(let’s not talk about brexit…)
This year my wanderings were restricted to Europe, and my country count was low – apart from changing trains in Belgium, I only visited Norway, the Netherlands and Spain (in the shape of Gran Canaria). But nonetheless I ticked off a bucketlist item in travelling further north than I ever have before – or am likely to any time soon – reaching 78.6N in Pyramiden. As it happens, visiting Maspalomas at 27.7N also marked the furthest south I’ve ventured. (To complete my bounding box, furthest west was last year, 123.1W in Vancouver; and furthest east at 18.1E was Stockholm way back in 2008.)
For 2016 I set myself the goal of recording everywhere I went using Trip Advisor – I soon realised that was ambitious for cafes/pubs/restaurants, so restricted those to places which weren’t part of a major chain and where I had a proper meal. But the rest, plus every hotel I stayed at and tourist attraction I visited got a review, which you can find here. I don’t think I’ll be repeating this project for 2017, but I’ll continue to cover the highs and lows.
At 14 flights I travelled on a few more planes than last year, but given the lack of longhaul the mileage naturally fell short, coming in at 11 thousand or so. Still, I collected plenty of novelties – my first flights with Transavia, Iberia Express, Cityjet and KLM Cityhopper, plus a return to Norwegian after a seven year gap. There was also a new equipment type, as a quirk of the summer schedule meant I could sample BA’s midhaul A321 Club World product as a Club Europe service from Oslo.
This was also my most disrupted year – a KLM strike caused a LHR-AMS booking to be cancelled on 22 hours notice, and nearly meant a six hour reroute via Frankfurt until I negotiated my way onto a cityjet departure from LCY instead. More extreme, Finnair cancelled all of their flights between Helsinki and Longyearbyen, forcing an extension of my time in Svalbard instead of continuing on to Finland.
I only flew business twice, but I did manage to claim the front row of a domestic too 🙂
Paid stays (be that cash or points) dipped a little versus 2015, but I still spend effectively a month a year away, with 32 nights across 17 stays in 2016. As usual, my loyalty was flexible, and with no obvious earning targets this year half my nights were with non-chain properties. As a side effect of all my Norwegian travels, Club Carlson got the most attention, with 8 nights across 5 stays, and was the focus of my earning and burning activity (helped by laying the groundwork last year). IHG claimed four nights and Accor three, whilst in a reversal from last year, Hilton barely got a look in, with just a single night at the end of November.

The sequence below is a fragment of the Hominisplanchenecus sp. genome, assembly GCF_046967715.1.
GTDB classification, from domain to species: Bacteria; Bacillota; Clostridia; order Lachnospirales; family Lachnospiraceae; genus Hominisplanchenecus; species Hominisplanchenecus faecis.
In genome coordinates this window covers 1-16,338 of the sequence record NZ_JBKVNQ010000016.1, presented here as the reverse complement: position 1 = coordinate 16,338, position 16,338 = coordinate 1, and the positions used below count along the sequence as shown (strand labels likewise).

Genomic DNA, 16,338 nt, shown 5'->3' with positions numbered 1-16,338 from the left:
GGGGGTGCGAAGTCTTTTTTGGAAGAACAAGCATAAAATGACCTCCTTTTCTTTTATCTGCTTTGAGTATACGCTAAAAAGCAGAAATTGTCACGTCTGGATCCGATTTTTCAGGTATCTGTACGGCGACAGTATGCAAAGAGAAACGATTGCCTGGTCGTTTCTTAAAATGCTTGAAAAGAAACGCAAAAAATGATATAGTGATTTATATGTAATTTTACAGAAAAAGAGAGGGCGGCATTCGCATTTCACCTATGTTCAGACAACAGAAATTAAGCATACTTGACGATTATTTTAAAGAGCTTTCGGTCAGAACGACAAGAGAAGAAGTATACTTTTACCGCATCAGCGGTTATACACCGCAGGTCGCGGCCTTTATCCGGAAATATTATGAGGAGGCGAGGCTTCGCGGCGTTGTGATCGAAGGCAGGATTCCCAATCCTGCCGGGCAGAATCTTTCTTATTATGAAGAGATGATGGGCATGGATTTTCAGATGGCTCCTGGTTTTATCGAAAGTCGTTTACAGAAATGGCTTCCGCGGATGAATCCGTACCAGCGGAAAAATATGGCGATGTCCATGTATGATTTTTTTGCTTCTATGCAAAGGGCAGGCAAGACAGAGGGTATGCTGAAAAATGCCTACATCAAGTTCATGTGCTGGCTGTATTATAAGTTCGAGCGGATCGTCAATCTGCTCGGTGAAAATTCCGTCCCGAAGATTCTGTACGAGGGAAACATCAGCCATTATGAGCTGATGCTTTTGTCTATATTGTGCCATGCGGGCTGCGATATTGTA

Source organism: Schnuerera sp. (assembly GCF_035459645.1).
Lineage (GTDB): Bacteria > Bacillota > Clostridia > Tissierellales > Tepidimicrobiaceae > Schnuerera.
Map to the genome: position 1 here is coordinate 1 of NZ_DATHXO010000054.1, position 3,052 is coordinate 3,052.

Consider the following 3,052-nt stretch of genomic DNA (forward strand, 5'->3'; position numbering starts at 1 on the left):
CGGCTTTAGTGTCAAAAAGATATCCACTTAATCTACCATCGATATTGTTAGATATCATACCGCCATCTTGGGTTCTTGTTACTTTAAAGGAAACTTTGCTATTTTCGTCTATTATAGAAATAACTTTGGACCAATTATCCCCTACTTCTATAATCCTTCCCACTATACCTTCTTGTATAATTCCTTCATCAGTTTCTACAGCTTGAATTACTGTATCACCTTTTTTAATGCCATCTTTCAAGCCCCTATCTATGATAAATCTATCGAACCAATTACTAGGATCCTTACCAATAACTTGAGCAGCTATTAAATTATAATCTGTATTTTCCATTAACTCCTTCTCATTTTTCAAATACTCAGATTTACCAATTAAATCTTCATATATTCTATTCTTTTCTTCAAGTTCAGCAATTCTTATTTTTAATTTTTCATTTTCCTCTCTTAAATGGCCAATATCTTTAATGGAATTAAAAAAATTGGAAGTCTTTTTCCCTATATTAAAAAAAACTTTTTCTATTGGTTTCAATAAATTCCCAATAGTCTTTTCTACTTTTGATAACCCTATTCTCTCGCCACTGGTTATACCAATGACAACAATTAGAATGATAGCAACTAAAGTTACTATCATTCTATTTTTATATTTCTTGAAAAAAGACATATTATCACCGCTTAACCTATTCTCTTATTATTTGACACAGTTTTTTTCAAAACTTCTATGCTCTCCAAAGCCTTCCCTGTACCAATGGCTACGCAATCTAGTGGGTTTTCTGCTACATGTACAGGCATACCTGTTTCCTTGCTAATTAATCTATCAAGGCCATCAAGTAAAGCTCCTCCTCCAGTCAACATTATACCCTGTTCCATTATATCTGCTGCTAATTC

Miles, points and loyalty
For stays with those three I’ve generally been making use of industry discounts for cash savings; such rates aren’t eligible for points earning but I have a wedding to pay for next year! So most of my loyalty programme accounts are still languishing on low 2015 balances – the Club Carlson stockpile was effectively drained for two nights at the Radisson Blu Polar. That was easily my biggest redemption of the year – without it, I don’t think the trip would have been possible – but my best value was rather more mundane. I needed 2 nights in Southend at short notice (due, unfortunately, to a family funeral) and a king room at the recently built Holiday Inn at the airport could be had for 15K points instead of £77.85. Representing over £5 of genuine savings per thousand points, this maintains my interest in IHG rewards, even none of this year’s accelerate promotion targets were viable for me. At least that avoided any mattress running for 2016…
I must also take a moment to mourn the passing of the British Midland American Express / Visa duo cards from MBNA. Although I never flew BMI, this card was my gateway into the world of points through spend: with an easily triggered 20,000 point welcome, and ongoing rates of 2 points per £ on the Amex and 1 for the visa, I collected over 60,000 avios across the years. We’re unlikely to see the likes to those again, so now I have to decide whether to start churning or accept this route is less lucrative than it used to be. This year I’ve also stumped up the hefty annual fee for the Amex platinum. But without the introductory bonus going forward I need to come up with a sensible way to value the hotel statuses and lounge access it grants – I’ve already determined that the travel insurance is too restrictive to be of use – to decide if the price is worth it.
Airline-wise, I’ve opened accounts with both Flying Blue and Norwegian reward as small balances are still useful for ancillaries or a token bit of cashback, respectively. But BA exec club remains my main focus. This year I’ve burnt my way through 78K avios on a combination of redemption flying (notably two business tickets from Gran Canaria) and part-payment against (already discounted) revenue fares. I recovered about 17K of those through a mix of flying, the last of those BMI earnings, and various promotions ranging from usual suspects like Topcashback and Tesco through to the Sunday Times travel magazine.